Four men who meet as college roommates move to New York and spend the next three decades gaining renown in their professions—as an architect, painter, actor and lawyer—and struggling with demons in their intertwined personal lives.

Yanagihara (The People in the Trees, 2013) takes the still-bold leap of writing about characters who don’t share her background; in addition to being male, JB is African-American, Malcolm has a black father and white mother, Willem is white, and “Jude’s race was undetermined”—deserted at birth, he was raised in a monastery and had an unspeakably traumatic childhood that’s revealed slowly over the course of the book. Two of them are gay, one straight and one bisexual. There isn’t a single significant female character, and for a long novel, there isn’t much plot. There aren’t even many markers of what’s happening in the outside world; Jude moves to a loft in SoHo as a young man, but we don’t see the neighborhood change from gritty artists’ enclave to glitzy tourist destination. What we get instead is an intensely interior look at the friends’ psyches and relationships, and it’s utterly enthralling. The four men think about work and creativity and success and failure; they cook for each other, compete with each other and jostle for each other’s affection. JB bases his entire artistic career on painting portraits of his friends, while Malcolm takes care of them by designing their apartments and houses. When Jude, as an adult, is adopted by his favorite Harvard law professor, his friends join him for Thanksgiving in Cambridge every year. And when Willem becomes a movie star, they all bask in his glow. Eventually, the tone darkens and the story narrows to focus on Jude as the pain of his past cuts deep into his carefully constructed life.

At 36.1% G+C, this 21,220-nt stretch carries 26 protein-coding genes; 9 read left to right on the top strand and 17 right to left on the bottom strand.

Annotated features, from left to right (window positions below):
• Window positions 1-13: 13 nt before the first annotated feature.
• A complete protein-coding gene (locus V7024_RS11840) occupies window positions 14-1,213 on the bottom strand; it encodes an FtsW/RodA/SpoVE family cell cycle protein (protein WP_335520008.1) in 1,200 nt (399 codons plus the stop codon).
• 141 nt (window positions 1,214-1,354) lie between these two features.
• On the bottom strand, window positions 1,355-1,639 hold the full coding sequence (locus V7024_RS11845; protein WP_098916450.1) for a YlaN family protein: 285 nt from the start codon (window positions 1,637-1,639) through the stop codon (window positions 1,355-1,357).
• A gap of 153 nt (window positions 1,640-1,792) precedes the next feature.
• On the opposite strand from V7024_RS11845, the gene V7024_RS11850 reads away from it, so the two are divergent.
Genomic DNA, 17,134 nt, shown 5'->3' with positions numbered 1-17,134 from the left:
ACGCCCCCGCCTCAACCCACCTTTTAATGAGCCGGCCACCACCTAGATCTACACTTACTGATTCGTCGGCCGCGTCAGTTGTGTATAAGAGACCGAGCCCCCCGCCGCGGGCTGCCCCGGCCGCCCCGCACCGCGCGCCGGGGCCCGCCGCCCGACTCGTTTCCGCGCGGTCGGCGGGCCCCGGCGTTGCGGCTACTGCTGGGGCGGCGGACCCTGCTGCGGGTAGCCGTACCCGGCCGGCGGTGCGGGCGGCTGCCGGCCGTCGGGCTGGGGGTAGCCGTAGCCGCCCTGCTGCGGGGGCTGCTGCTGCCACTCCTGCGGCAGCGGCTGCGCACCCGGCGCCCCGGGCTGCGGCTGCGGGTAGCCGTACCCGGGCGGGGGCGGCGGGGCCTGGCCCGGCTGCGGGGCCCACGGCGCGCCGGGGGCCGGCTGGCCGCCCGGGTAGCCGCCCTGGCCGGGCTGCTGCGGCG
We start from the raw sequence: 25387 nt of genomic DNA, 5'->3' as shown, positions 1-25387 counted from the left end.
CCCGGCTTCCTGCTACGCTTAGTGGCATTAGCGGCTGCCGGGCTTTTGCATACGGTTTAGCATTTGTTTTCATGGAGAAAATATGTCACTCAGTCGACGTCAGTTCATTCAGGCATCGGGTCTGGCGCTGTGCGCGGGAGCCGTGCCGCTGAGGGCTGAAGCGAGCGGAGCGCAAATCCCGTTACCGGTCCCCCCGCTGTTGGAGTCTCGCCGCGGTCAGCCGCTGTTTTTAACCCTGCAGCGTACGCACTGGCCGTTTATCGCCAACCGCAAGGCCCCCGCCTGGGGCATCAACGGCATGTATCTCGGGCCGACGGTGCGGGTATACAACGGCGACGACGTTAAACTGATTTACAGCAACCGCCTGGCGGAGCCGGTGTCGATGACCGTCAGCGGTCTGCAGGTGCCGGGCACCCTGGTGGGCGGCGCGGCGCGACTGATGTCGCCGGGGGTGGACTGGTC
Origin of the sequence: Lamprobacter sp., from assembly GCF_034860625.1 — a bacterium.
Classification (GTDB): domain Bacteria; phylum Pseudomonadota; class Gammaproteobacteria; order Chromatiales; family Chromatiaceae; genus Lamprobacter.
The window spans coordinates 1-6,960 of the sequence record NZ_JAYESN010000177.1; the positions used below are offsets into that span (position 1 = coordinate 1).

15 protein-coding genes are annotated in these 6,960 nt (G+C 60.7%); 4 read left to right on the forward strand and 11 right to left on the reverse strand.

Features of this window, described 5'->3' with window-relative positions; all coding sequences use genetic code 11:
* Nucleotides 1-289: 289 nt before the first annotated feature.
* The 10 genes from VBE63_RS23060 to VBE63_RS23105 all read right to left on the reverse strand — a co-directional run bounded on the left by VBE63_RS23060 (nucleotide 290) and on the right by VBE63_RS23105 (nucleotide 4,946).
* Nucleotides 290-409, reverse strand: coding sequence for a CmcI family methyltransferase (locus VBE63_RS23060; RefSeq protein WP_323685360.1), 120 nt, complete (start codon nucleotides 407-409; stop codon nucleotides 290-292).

The phrase “tour de force” could have been invented for this audacious novel.

Pub Date: March 10, 2015

ISBN: 978-0-385-53925-8

Page Count: 720

Publisher: Doubleday

Review Posted Online: Dec. 22, 2014

Kirkus Reviews Issue: Jan. 1, 2015

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Less bleak than the subject matter might warrant—Hannah’s default outlook is sunny—but still, a wrenching depiction of war’s...

HOME FRONT